Accessing Section Headers

Getting access to the section header itself isn't very difficult: It's position in the file image is defined by e_shoff in the ELF header and the number of section headers is in turn defined by e_shnum. Notably, the first entry in the section header is a NULL entry; that is to say, fields in the header are 0. The section headers are continuous, so given a pointer to the first entry, subsequent entries can accessed with simple pointer arithmatic or array operations.

static inline Elf32_Shdr *elf_sheader(Elf32_Ehdr *hdr) {
	return (Elf32_Shdr *)((int)hdr + hdr->e_shoff);
}
 
static inline Elf32_Shdr *elf_section(Elf32_Ehdr *hdr, int idx) {
	return &elf_sheader(hdr)[idx];
}

The two methods above provide convinient access to section headers on a by-index basis using the principals noted above, and they will be used fruquently in the example code that follows.

Section Names

One notable procedure is accessing section names (since, as mentioned before, they header only provides an offset into the section name string table), which is also fairly simple. The whole operation can be broken down into a simple series of steps:

  1. Get the section header index for the string table from the ELF header (stored in e_shstrndx). Make sure to check the index against SHN_UNDEF, as the table may not be present.
  2. Access the section header at the given index and find the table offset (stored in sh_offset).
  3. Calculate the position of the string table in memory using the offset.
  4. Create a pointer to the name's offset into the string table.

An example of the process is shown in the two convinience methods below.

static inline char *elf_str_table(Elf32_Ehdr *hdr) {
	if(hdr->e_shstrndx == SHN_UNDEF) return NULL;
	return (char *)hdr + elf_section(hdr, hdr->e_shstrndx)->sh_offset;
}
 
static inline char *elf_lookup_string(Elf32_Ehdr *hdr, int offset) {
	char *strtab = elf_str_table(hdr);
	if(strtab == NULL) return NULL;
	return strtab + offset;
}

Note that before you attempt to access the name of a section, you should first check that the section has a name (The offset given by sh_name is not equal to SHN_UNDEF).

ELF Sections

ELF object files can have a very large number of sections, however, it is important to note that only some sections need to be processed during program loading, and not all of them may exist within the object file itself (ie. the BSS). This segment will describe a number of sections that should be processed during program loading (given they are present).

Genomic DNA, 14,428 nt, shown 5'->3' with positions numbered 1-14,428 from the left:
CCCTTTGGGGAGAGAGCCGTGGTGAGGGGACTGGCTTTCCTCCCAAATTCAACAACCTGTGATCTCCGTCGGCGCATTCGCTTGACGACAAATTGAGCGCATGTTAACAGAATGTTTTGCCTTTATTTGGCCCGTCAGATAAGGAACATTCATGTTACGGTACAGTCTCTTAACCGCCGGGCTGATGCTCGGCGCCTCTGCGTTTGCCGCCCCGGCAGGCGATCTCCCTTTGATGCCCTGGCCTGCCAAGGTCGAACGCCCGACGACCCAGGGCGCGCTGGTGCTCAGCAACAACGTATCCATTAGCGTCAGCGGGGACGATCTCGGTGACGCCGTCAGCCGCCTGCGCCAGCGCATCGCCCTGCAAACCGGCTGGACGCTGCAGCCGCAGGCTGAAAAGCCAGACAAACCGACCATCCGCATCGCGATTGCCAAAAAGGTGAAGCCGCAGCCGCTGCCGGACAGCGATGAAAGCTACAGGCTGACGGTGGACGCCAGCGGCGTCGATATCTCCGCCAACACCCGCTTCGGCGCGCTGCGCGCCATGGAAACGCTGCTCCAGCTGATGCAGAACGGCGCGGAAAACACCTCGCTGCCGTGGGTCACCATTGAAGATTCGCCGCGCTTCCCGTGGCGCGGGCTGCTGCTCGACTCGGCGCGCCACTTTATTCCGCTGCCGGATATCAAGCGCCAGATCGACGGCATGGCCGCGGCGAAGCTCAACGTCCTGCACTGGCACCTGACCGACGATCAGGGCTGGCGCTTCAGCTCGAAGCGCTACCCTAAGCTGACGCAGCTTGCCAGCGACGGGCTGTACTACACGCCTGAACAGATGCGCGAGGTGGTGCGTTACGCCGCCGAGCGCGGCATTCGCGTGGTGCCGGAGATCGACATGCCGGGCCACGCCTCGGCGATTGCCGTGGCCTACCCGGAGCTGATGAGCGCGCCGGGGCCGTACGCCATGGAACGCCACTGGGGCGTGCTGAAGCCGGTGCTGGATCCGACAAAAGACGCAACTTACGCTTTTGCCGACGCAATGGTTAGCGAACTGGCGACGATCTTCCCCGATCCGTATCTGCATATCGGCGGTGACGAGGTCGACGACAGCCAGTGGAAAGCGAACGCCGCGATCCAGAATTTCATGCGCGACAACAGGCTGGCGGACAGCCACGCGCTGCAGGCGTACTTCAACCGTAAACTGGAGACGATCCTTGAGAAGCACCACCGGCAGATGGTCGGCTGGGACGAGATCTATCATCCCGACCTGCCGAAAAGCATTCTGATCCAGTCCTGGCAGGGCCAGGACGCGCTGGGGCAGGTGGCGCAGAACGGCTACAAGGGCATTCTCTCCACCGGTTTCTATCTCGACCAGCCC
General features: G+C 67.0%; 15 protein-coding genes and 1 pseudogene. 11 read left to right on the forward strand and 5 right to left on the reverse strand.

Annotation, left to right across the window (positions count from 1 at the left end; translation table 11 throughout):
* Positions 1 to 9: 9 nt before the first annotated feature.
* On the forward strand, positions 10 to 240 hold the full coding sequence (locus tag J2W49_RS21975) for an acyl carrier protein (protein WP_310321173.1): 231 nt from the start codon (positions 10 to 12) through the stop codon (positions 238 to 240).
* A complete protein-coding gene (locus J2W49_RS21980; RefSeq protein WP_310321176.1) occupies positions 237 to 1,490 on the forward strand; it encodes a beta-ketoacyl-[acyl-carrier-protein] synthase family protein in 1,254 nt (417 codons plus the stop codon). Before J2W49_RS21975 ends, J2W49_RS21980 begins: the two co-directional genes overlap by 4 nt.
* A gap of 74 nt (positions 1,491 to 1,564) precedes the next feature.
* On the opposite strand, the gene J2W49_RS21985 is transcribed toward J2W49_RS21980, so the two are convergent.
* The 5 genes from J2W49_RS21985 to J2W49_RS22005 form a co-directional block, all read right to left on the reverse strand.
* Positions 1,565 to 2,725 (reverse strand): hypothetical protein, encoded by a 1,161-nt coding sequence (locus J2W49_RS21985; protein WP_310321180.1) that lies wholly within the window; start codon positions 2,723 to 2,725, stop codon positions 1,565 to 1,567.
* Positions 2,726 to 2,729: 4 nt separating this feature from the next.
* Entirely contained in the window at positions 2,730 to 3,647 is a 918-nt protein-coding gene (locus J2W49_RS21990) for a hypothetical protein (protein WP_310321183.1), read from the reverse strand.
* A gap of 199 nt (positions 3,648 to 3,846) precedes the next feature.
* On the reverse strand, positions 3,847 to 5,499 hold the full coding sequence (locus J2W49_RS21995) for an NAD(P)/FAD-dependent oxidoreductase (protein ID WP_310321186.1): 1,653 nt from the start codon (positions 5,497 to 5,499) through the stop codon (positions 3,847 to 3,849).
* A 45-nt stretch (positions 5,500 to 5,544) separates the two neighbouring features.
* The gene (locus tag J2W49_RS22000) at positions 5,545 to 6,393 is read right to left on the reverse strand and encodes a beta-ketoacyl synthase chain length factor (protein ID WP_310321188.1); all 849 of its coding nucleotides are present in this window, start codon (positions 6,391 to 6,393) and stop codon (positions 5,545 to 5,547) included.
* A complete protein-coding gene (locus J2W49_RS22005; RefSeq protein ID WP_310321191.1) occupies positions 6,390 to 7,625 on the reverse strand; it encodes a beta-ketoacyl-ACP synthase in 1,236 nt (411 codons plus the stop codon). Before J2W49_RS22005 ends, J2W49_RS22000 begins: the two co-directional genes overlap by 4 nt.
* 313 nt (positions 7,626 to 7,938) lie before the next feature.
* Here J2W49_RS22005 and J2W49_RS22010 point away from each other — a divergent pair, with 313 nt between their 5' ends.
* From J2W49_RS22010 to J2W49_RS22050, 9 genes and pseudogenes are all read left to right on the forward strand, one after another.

The Symbol Table

The symbol table is a section (or a number of sections) that exist within the ELF file and define the location, type, visibility and other traits of various symbols declared in the original source, created during compilation or linking, or otherwise present in the file. Since an ELF object can have multiple symbol tables, it is necessary to either iterate over the file's section headers, or to follow a reference from another section in order to access one.

typedef struct {
	Elf32_Word		st_name;
	Elf32_Addr		st_value;
	Elf32_Word		st_size;
	uint8_t			st_info;
	uint8_t			st_other;
	Elf32_Half		st_shndx;
} Elf32_Sym;

Each symbol table entry contains a number of notable bits of information such as the symbol name (st_name, may be STN_UNDEF), the symbol's value (st_value, may be absolute or relative address of value), and the field st_info which conatins both the symbol type and binding. As an aside, the first entry in each symbol table is a NULL entry, so all of it's fields are 0.

# define ELF32_ST_BIND(INFO)	((INFO) >> 4)
# define ELF32_ST_TYPE(INFO)	((INFO) & 0x0F)
 
enum StT_Bindings {
	STB_LOCAL		= 0, // Local scope
	STB_GLOBAL		= 1, // Global scope
	STB_WEAK		= 2  // Weak, (ie. __attribute__((weak)))
};
 
enum StT_Types {
	STT_NOTYPE		= 0, // No type
	STT_OBJECT		= 1, // Variables, arrays, etc.
	STT_FUNC		= 2  // Methods or functions
};

As mentioned above, st_info contains both the symbol type and biding, so the 2 macros above provide access to the individual values. The enumeration StT_Types provides a number of possible symbol types, and StB_Bindings provides possible symbol bindings.

Accessing the Value of a Symbol

Some operation such as linking and relocation require the value of a symbol (or rather, the address thereof). Although the symbol table entries do define a field st_value, it may only contain a relative address. Below is an example of how to compute the absolute address of the value of the symbol. The code has been broken up into multple smaller section so that it is easier to understand.